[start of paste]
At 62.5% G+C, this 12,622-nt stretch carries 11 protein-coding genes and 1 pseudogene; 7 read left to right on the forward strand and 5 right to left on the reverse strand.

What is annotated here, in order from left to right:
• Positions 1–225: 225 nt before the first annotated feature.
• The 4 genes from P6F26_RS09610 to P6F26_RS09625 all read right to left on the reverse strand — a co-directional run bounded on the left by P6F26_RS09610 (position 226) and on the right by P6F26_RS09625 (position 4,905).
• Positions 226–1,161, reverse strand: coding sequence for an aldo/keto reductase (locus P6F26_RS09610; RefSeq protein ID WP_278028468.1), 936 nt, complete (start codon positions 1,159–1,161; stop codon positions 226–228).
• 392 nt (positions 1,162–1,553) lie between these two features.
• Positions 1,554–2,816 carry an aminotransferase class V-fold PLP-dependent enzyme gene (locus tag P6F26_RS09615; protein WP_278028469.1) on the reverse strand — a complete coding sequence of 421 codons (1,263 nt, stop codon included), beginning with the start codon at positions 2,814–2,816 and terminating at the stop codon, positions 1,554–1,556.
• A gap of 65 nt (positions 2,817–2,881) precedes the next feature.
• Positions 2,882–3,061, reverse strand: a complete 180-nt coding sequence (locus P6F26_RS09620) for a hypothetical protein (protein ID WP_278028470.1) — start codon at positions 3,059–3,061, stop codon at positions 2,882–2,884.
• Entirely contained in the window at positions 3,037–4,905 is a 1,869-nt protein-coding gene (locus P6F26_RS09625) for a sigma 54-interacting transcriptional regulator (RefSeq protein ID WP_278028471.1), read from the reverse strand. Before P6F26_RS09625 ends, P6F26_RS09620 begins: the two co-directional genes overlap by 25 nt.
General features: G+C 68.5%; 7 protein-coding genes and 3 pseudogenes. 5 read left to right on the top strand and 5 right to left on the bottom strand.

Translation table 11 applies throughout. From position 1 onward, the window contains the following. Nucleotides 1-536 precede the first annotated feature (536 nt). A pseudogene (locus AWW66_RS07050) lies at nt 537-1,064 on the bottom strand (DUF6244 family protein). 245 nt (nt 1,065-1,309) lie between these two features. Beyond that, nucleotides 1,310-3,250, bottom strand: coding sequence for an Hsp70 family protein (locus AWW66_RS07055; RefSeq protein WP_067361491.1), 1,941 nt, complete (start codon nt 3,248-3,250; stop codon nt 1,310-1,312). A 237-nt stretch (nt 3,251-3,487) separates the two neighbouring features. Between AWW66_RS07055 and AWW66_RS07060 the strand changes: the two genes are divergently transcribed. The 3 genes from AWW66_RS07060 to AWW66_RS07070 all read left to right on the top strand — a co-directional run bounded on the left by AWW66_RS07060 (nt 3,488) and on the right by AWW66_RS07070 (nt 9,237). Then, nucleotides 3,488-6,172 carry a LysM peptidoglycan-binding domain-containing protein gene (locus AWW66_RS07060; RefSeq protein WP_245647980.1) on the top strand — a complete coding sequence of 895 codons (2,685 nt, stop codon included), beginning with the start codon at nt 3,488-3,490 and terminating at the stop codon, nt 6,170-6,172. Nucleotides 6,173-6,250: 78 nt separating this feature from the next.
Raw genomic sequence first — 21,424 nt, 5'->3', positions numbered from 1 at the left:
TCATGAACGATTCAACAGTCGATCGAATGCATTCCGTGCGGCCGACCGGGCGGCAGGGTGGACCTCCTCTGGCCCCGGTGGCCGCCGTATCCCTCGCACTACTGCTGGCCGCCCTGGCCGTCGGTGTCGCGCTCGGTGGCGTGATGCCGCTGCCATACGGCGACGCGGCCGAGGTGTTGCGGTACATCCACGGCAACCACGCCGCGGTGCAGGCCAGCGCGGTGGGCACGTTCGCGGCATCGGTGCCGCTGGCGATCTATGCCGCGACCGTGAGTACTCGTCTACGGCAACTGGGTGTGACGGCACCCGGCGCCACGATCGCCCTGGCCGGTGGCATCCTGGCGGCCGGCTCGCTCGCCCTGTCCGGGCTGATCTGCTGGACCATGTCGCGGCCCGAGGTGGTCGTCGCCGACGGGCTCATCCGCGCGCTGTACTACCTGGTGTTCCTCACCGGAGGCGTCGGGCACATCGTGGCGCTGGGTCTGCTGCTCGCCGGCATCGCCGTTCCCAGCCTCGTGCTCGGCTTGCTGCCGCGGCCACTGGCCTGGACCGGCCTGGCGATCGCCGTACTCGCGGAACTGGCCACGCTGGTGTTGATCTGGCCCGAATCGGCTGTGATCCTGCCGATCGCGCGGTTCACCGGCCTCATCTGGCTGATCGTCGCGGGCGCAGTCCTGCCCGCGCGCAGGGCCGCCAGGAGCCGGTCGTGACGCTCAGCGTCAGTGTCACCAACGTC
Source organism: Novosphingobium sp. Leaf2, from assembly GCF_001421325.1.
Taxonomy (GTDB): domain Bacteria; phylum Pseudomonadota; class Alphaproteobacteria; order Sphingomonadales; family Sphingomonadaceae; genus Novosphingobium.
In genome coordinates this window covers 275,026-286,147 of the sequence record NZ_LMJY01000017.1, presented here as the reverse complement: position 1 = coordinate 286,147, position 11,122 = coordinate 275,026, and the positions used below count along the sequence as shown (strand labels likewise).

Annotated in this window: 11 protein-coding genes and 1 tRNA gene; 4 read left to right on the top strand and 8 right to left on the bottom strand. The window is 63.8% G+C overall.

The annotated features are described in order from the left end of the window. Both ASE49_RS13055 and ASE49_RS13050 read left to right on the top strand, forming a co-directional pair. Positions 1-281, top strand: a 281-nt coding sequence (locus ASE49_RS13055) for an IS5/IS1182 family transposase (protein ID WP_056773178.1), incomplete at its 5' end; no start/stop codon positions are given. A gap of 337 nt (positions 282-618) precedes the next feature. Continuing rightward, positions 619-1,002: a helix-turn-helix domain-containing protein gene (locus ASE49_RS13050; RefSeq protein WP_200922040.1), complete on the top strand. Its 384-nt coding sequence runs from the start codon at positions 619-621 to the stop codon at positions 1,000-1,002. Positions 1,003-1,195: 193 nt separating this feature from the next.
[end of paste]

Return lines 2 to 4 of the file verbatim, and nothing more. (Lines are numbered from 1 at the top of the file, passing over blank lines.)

What is annotated here, in order from left to right:
• Positions 1–225: 225 nt before the first annotated feature.
• The 4 genes from P6F26_RS09610 to P6F26_RS09625 all read right to left on the reverse strand — a co-directional run bounded on the left by P6F26_RS09610 (position 226) and on the right by P6F26_RS09625 (position 4,905).